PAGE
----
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The Swamp Thing #6 – Review

The Swamp Thing #6

Reviewed by Andy Flood

Written by: Ram V
Art: Mike Perkins
Colours: Mike Spicer
Letters: Aditya Bidikar
Published by DC Comics
Released: 4/8/2021

In the wake of ‘Survivor Bomb’, we come to issue 6 wondering ‘what’s next?’ and find Swamp Thing, looming from the dark of a forest, rain all around, a thermographic crosshair tracking his enraged form.  Every cover for this run has been a stand-out example of the form and this is no exception.  Mike Perkins and Mike Spicer’s cover work is exemplary and telegraphs some of the amazing visual storytelling to be found within.

Turning to the first page, we find a sinister aircraft, bristling with weaponry, framed against an infernal sky above a lush forest.  We are in Kaziranga Forest, India and, as the story unfolds against this striking backdrop, we see further aspects of the taint in The Green.

The double spread title page of ‘In My Infancy’ is astounding.  As a portrayal of Levi Kamei’s return to being through confused transformative process, it is note perfect.  As he writhes and wrestles with his strange rebirth over thirty-two immaculate panels, we then go on to see Levi is immediately under threat as the Suicide Squad touch down, tasked with his capture.  Believing the deployment of a bio-agent to have prepared the battlefield in their favour, Peacemaker, Nightmare Nurse, Heat Wave, Parasite and Chemo deploy with ill-placed confidence.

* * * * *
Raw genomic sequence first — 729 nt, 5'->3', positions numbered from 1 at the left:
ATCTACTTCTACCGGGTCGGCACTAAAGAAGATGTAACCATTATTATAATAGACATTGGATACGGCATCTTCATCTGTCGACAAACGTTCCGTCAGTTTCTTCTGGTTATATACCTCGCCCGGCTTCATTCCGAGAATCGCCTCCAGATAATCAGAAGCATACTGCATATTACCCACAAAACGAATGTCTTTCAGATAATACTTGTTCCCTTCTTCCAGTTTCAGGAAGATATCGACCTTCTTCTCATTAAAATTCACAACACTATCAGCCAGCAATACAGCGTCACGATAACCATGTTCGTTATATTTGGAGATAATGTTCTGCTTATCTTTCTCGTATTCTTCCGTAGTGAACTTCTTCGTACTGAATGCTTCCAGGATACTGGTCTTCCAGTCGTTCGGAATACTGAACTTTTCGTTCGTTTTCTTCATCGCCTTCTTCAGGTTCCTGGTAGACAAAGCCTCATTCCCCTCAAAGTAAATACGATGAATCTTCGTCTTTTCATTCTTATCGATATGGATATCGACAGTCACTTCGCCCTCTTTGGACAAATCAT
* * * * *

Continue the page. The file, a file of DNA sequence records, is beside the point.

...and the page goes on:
They are a task force in name only, and are clearly at odds with one another.  Even as they close in, Levi is faced with a Green that is diminishing.  He delves into memory, to tap into the depths of the Green’s power and so, as the action unfolds, we have momentary insights into Levi’s past and his struggles with family and identity.  It’s a phenomenal episode, which moves effortlessly from moments of brutality to glimpses of tender tranquility.

And I’ve no idea how they’re doing it.  Reading Swamp Thing is like witnessing comic book witchcraft; what strange, eldritch secrets do the creators employ to weave something this good?  Every page is surprising, be it mystifying, uplifting, thrilling or horrifying, each one, every panel, is of such high quality that it’s impossible not to be hugely impressed and entertained.

Ram V’s writing meshes perfectly with the deft and inventive lettering of Aditya Bidikar; with the always incredible lines of Mike Perkins’ art; with the vibrant, near tangible colours of Mike Spicer… It’s such a tour-de-force of complimentary talents that to break it down into analysis of each element as a separate entity seems like the wrong approach.  With every issue, we are transported as we read, our every sense somehow engaged and our imaginations fired up.

From quiet moments drinking tea through to loud, nasty displays of violence, we are fully immersed.  And always, the story moves forward, we come to know more of our hero and understand perhaps a little more of what is going on while glimpsing a hint of what lies ahead.  The final splash page is not only a superb piece of art but bears the words ‘to be continued…’ Rarely have I been so glad to have more to look forward to.


Verdict

Everything about this book is the absolute best of what comics have to offer.  I’m convinced that this 10 issue run will be considered a classic by a great many people.  I already count myself among them.  Swamp Thing comes with the highest possible praise and is unreservedly recommended.


Review by Andy Flood, 7/10/21